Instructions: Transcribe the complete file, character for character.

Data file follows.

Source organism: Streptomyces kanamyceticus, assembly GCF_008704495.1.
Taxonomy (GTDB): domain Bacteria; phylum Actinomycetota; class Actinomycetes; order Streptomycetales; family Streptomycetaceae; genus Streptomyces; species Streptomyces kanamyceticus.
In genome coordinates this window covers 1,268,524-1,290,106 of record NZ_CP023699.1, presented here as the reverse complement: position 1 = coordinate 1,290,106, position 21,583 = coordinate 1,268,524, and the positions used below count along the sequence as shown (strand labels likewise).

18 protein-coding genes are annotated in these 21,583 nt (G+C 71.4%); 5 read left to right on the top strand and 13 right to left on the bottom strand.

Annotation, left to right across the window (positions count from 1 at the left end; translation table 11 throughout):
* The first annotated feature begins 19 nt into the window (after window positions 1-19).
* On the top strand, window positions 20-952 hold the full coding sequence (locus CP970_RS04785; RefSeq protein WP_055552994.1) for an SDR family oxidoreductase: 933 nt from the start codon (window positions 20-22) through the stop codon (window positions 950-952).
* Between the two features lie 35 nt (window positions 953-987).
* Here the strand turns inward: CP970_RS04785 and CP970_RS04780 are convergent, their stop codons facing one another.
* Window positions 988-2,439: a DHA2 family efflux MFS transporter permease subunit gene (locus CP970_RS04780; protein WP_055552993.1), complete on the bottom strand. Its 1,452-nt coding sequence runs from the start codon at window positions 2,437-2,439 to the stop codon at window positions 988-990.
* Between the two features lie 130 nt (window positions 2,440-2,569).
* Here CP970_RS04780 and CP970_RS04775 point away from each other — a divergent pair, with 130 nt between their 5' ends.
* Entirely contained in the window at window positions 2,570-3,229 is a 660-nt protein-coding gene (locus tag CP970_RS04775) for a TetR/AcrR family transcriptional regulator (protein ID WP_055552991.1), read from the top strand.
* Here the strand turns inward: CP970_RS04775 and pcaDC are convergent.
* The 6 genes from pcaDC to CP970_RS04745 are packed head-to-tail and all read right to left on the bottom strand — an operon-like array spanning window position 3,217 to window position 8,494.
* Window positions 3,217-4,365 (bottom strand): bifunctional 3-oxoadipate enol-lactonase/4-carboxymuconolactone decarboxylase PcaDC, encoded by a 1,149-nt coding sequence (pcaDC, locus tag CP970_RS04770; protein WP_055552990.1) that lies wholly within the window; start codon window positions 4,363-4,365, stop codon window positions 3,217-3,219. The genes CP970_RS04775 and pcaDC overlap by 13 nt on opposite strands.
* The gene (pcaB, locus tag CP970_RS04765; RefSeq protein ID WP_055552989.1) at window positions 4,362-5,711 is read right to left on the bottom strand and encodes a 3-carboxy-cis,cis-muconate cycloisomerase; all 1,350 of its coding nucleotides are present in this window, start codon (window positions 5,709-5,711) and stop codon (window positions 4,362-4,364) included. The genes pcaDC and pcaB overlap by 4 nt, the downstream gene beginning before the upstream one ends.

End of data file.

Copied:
Source organism: Streptomyces kanamyceticus, assembly GCF_008704495.1.
Taxonomy (GTDB): domain Bacteria; phylum Actinomycetota; class Actinomycetes; order Streptomycetales; family Streptomycetaceae; genus Streptomyces; species Streptomyces kanamyceticus.
In genome coordinates this window covers 1,268,524-1,290,106 of record NZ_CP023699.1, presented here as the reverse complement: position 1 = coordinate 1,290,106, position 21,583 = coordinate 1,268,524, and the positions used below count along the sequence as shown (strand labels likewise).

18 protein-coding genes are annotated in these 21,583 nt (G+C 71.4%); 5 read left to right on the top strand and 13 right to left on the bottom strand.

Annotation, left to right across the window (positions count from 1 at the left end; translation table 11 throughout):
* The first annotated feature begins 19 nt into the window (after window positions 1-19).
* On the top strand, window positions 20-952 hold the full coding sequence (locus CP970_RS04785; RefSeq protein WP_055552994.1) for an SDR family oxidoreductase: 933 nt from the start codon (window positions 20-22) through the stop codon (window positions 950-952).
* Between the two features lie 35 nt (window positions 953-987).
* Here the strand turns inward: CP970_RS04785 and CP970_RS04780 are convergent, their stop codons facing one another.
* Window positions 988-2,439: a DHA2 family efflux MFS transporter permease subunit gene (locus CP970_RS04780; protein WP_055552993.1), complete on the bottom strand. Its 1,452-nt coding sequence runs from the start codon at window positions 2,437-2,439 to the stop codon at window positions 988-990.
* Between the two features lie 130 nt (window positions 2,440-2,569).
* Here CP970_RS04780 and CP970_RS04775 point away from each other — a divergent pair, with 130 nt between their 5' ends.
* Entirely contained in the window at window positions 2,570-3,229 is a 660-nt protein-coding gene (locus tag CP970_RS04775) for a TetR/AcrR family transcriptional regulator (protein ID WP_055552991.1), read from the top strand.
* Here the strand turns inward: CP970_RS04775 and pcaDC are convergent.
* The 6 genes from pcaDC to CP970_RS04745 are packed head-to-tail and all read right to left on the bottom strand — an operon-like array spanning window position 3,217 to window position 8,494.
* Window positions 3,217-4,365 (bottom strand): bifunctional 3-oxoadipate enol-lactonase/4-carboxymuconolactone decarboxylase PcaDC, encoded by a 1,149-nt coding sequence (pcaDC, locus tag CP970_RS04770; protein WP_055552990.1) that lies wholly within the window; start codon window positions 4,363-4,365, stop codon window positions 3,217-3,219. The genes CP970_RS04775 and pcaDC overlap by 13 nt on opposite strands.
* The gene (pcaB, locus tag CP970_RS04765; RefSeq protein ID WP_055552989.1) at window positions 4,362-5,711 is read right to left on the bottom strand and encodes a 3-carboxy-cis,cis-muconate cycloisomerase; all 1,350 of its coding nucleotides are present in this window, start codon (window positions 5,709-5,711) and stop codon (window positions 4,362-4,364) included. The genes pcaDC and pcaB overlap by 4 nt, the downstream gene beginning before the upstream one ends.